Date of Award


Degree Type


Degree Name

Master of Science


Plant Sciences

Major Professor

C. Neal Stewart, Jr.

Committee Members

Vincent R. Pantalone, Bob Trigiano


There have been many recent and new possibilities for crop improvement since the development of techniques, which allow for the transfer of novel genes into host plant genomes. Fitness enhancing genes that confer disease, drought, and herbicide resistance to important food crops such as corn (Zea mays L.), soybean (Glycine max L.), canola (Brassica napus L.), and rice (Oryza sativa L.) will be invaluable tools to feed the exponentially growing human population world wide.

This widespread use of transgenic crops has increased the risk of transgene escape into the environment. This risk becomes more significant when engineered crop species have wild relatives growing in close proximity. The potential of transgenes resulting in fitness-enhancement of weedy relatives warrants the need for an in vivo gene monitoring system suitable for use in the field so that the potential risks can be quantified and evaluated. Green fluorescent protein (GFP) has been demonstrated as an effective tool to monitor the expression and possible introgression of transgenes into crop-related wild species (Stewart, 1996; Harper et al., 1999; Halfhill et al., 2001). Therefore, GFP may be an ideal candidate for the detection of gene flow and pollen distribution patterns under field conditions.

In this study, the pollen-specific LAT59 promoter was used to express a green fluorescent protein (GFP) gene in tobacco (Nicotiana tabacum L.). The result yielded transgenic tobacco plants, which express GFP protein only within pollen grains. GFP-tagged pollen was developed as a tool for tracking the movement of transgenic tobacco pollen under field conditions. A two-year field study was set up and monitored during the summer f 2001 and 2002. The goal of this research was to characterize spatial distribution patterns of transgenic pollen to gain knowledge about pollination mechanisms under field conditions in tobacco. However, a possible pitfall is that tobacco is normally a self-fertilizing crop so detection of pollen movement in this system may be difficult.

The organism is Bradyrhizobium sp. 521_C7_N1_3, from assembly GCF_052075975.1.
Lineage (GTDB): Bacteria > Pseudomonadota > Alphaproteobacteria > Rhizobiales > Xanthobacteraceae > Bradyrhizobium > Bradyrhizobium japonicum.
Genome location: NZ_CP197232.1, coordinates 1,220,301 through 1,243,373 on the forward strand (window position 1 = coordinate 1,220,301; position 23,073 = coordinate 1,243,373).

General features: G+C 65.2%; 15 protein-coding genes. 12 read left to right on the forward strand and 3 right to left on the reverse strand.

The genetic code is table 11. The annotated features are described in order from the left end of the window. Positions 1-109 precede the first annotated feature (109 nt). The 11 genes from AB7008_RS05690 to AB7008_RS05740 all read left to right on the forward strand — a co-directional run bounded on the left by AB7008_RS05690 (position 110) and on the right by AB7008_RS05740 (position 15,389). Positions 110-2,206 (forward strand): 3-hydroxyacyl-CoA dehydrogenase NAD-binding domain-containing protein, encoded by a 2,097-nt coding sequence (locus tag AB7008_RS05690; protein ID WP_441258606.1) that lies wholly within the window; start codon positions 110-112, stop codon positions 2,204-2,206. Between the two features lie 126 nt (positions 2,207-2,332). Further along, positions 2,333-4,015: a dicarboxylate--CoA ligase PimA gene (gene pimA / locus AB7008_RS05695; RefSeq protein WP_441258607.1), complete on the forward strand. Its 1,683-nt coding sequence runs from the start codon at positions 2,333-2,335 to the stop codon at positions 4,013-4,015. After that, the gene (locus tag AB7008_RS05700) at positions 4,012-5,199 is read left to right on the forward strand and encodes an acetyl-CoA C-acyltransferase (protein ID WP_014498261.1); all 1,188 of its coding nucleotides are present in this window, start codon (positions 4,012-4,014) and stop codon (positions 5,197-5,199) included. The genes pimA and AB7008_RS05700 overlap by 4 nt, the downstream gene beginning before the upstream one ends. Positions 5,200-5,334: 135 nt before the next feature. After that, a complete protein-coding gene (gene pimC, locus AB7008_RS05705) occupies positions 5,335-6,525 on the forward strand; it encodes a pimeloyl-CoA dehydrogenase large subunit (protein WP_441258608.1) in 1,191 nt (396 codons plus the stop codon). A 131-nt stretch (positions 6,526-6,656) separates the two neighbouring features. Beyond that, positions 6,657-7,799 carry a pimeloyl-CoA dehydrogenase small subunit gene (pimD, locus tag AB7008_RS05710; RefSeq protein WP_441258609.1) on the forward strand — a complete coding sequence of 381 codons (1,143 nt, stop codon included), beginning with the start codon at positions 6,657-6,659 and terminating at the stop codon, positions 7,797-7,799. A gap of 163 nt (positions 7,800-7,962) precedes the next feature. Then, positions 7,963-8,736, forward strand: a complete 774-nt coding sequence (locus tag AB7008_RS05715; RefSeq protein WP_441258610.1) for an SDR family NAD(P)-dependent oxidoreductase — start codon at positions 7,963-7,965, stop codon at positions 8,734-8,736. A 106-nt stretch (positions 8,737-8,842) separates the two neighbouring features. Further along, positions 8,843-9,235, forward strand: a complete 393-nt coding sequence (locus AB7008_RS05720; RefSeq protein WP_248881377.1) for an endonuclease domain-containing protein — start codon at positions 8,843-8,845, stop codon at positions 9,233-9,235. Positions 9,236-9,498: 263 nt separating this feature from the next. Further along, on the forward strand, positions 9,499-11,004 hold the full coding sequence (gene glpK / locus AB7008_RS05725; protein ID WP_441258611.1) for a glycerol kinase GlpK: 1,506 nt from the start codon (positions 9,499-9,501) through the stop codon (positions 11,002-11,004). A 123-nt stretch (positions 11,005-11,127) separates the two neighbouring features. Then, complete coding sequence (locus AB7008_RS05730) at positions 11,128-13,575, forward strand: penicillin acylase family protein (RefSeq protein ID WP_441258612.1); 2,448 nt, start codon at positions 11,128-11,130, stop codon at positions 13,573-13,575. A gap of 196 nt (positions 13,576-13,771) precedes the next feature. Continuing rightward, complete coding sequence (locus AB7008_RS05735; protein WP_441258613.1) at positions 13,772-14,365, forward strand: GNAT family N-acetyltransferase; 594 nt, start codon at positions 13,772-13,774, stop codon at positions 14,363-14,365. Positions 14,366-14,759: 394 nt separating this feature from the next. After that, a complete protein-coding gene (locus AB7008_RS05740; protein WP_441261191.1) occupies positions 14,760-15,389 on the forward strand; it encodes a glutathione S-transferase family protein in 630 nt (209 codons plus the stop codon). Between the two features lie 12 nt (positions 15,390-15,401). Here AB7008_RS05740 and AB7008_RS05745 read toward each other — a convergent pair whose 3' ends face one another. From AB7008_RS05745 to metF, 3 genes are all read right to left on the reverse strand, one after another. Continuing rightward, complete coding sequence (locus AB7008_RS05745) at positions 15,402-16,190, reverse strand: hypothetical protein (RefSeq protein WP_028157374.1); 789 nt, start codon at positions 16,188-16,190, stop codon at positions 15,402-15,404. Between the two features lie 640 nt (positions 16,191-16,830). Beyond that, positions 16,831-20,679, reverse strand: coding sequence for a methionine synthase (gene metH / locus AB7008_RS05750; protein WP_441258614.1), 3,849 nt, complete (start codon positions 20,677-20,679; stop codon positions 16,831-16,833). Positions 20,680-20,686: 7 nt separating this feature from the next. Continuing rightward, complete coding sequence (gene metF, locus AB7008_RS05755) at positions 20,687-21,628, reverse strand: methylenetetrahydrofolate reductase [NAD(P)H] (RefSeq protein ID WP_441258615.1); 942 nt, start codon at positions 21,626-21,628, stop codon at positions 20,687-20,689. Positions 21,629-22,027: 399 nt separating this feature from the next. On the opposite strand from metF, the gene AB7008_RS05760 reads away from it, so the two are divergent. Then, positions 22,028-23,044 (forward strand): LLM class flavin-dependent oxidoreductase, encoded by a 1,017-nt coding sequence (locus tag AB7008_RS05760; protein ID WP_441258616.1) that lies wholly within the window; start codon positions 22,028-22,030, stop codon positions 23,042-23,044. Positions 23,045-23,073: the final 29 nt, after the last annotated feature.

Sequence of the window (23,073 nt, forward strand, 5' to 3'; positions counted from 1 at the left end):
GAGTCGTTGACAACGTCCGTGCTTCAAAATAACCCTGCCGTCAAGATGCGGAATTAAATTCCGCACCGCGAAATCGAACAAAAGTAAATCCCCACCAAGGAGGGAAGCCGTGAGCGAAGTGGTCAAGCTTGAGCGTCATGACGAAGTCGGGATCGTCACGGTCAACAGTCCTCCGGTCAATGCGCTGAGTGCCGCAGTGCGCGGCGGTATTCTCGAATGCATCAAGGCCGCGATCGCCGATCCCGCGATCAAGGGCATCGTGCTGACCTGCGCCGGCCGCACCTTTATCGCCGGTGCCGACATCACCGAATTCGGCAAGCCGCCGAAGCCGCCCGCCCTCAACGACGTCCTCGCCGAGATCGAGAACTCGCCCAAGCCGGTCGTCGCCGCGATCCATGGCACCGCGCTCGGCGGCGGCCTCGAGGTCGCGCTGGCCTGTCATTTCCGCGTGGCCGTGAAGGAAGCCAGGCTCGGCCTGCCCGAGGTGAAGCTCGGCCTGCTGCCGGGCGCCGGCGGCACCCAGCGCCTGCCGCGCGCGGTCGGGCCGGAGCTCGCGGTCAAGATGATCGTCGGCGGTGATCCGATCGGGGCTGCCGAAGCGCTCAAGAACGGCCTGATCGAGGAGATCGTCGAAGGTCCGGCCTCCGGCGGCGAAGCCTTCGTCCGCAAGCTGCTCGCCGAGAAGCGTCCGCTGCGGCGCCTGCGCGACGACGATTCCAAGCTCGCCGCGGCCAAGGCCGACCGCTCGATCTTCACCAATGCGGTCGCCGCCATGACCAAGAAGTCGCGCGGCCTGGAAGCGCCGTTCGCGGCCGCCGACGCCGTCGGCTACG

Another aspect of this research was to estimate the frequency of out-crossing under field conditions. Transgenic tobacco engineered with the CaMV35s promoter to express GFP throughout the entire plant (WPGFP) was used. Pollen flow from a pollen-donor population of WPGFP tobacco plants to non-transgenic tobacco plants grown at specified distances and directions from the transgenics were assessed. Hybrid frequency was determined by screening the progeny from each wild type recipient plant for the GFP phenotype. Out-crossing in 2001 was 0.009% and 0.07% in 2002. Average out-crossing within the center plot in 2002 was 0.7%. The goal of this research was to determine the dynamics of actual out-crossing events in a field of tobacco. If this system is to be an effective monitoring tool, then GFP transgenic pollen viability and longevity must be tested. Anytime a foreign protein is introduced into a reproductive cell, there is a possibility of adverse effects on cellular regulation or disruption of cell development, which could be detrimental to a tobacco plant’s capacity to reproduce. Expression of GFP has been demonstrated in many different plant parts and species, and toxicity or adverse developmental events have not been observed (Pang et al., 1996; Leffel et al., 1997; Harper et al., 1999; Quaedvlieg et al., 1998; Tian et al., 1999; Molinier et al., 2000). Although GFP expression has not been found previously to have an effect on plant cells, a comparison of pollen tube germination frequencies to those of wild type tobacco pollen were conducted to determine the consequences of GFP expression. Data from these experiments did not suggest that expression of GFP had an effect on pollen fitness.

Since GFP can be expressed in tobacco pollen under the control of the LAT59 pollen specific promoter, a system to monitor and detect pollen distribution and gene flow patterns can be developed on a large scale. This could reveal answers to many questions involving ramifications of the introgression of transgenic crop species into the environment.

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